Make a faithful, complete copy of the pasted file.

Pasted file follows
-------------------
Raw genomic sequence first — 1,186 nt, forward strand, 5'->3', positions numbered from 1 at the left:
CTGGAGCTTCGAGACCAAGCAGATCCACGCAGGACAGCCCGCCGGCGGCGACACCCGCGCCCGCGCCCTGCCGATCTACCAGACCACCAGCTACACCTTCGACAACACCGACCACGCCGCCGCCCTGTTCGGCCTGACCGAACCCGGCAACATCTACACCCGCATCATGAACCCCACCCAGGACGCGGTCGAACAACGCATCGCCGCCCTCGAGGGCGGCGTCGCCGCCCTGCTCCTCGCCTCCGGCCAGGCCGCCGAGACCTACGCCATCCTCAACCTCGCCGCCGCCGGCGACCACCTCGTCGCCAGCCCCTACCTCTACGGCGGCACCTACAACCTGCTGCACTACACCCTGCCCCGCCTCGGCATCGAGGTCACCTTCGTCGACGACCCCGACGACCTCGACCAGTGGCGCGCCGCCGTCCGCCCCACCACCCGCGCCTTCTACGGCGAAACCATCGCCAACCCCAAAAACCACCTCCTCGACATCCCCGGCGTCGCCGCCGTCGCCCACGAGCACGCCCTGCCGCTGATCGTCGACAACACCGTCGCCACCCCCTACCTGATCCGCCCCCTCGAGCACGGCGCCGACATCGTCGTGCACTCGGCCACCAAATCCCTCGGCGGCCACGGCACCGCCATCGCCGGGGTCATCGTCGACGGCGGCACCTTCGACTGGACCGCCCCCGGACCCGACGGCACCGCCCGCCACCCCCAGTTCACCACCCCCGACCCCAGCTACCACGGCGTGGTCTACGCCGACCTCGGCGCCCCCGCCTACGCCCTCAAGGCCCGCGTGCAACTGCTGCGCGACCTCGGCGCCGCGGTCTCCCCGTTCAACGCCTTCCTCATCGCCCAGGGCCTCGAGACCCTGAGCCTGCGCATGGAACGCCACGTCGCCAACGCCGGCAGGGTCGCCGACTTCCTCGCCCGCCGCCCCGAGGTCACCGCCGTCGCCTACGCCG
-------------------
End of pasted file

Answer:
Raw genomic sequence first — 1,186 nt, forward strand, 5'->3', positions numbered from 1 at the left:
CTGGAGCTTCGAGACCAAGCAGATCCACGCAGGACAGCCCGCCGGCGGCGACACCCGCGCCCGCGCCCTGCCGATCTACCAGACCACCAGCTACACCTTCGACAACACCGACCACGCCGCCGCCCTGTTCGGCCTGACCGAACCCGGCAACATCTACACCCGCATCATGAACCCCACCCAGGACGCGGTCGAACAACGCATCGCCGCCCTCGAGGGCGGCGTCGCCGCCCTGCTCCTCGCCTCCGGCCAGGCCGCCGAGACCTACGCCATCCTCAACCTCGCCGCCGCCGGCGACCACCTCGTCGCCAGCCCCTACCTCTACGGCGGCACCTACAACCTGCTGCACTACACCCTGCCCCGCCTCGGCATCGAGGTCACCTTCGTCGACGACCCCGACGACCTCGACCAGTGGCGCGCCGCCGTCCGCCCCACCACCCGCGCCTTCTACGGCGAAACCATCGCCAACCCCAAAAACCACCTCCTCGACATCCCCGGCGTCGCCGCCGTCGCCCACGAGCACGCCCTGCCGCTGATCGTCGACAACACCGTCGCCACCCCCTACCTGATCCGCCCCCTCGAGCACGGCGCCGACATCGTCGTGCACTCGGCCACCAAATCCCTCGGCGGCCACGGCACCGCCATCGCCGGGGTCATCGTCGACGGCGGCACCTTCGACTGGACCGCCCCCGGACCCGACGGCACCGCCCGCCACCCCCAGTTCACCACCCCCGACCCCAGCTACCACGGCGTGGTCTACGCCGACCTCGGCGCCCCCGCCTACGCCCTCAAGGCCCGCGTGCAACTGCTGCGCGACCTCGGCGCCGCGGTCTCCCCGTTCAACGCCTTCCTCATCGCCCAGGGCCTCGAGACCCTGAGCCTGCGCATGGAACGCCACGTCGCCAACGCCGGCAGGGTCGCCGACTTCCTCGCCCGCCGCCCCGAGGTCACCGCCGTCGCCTACGCCG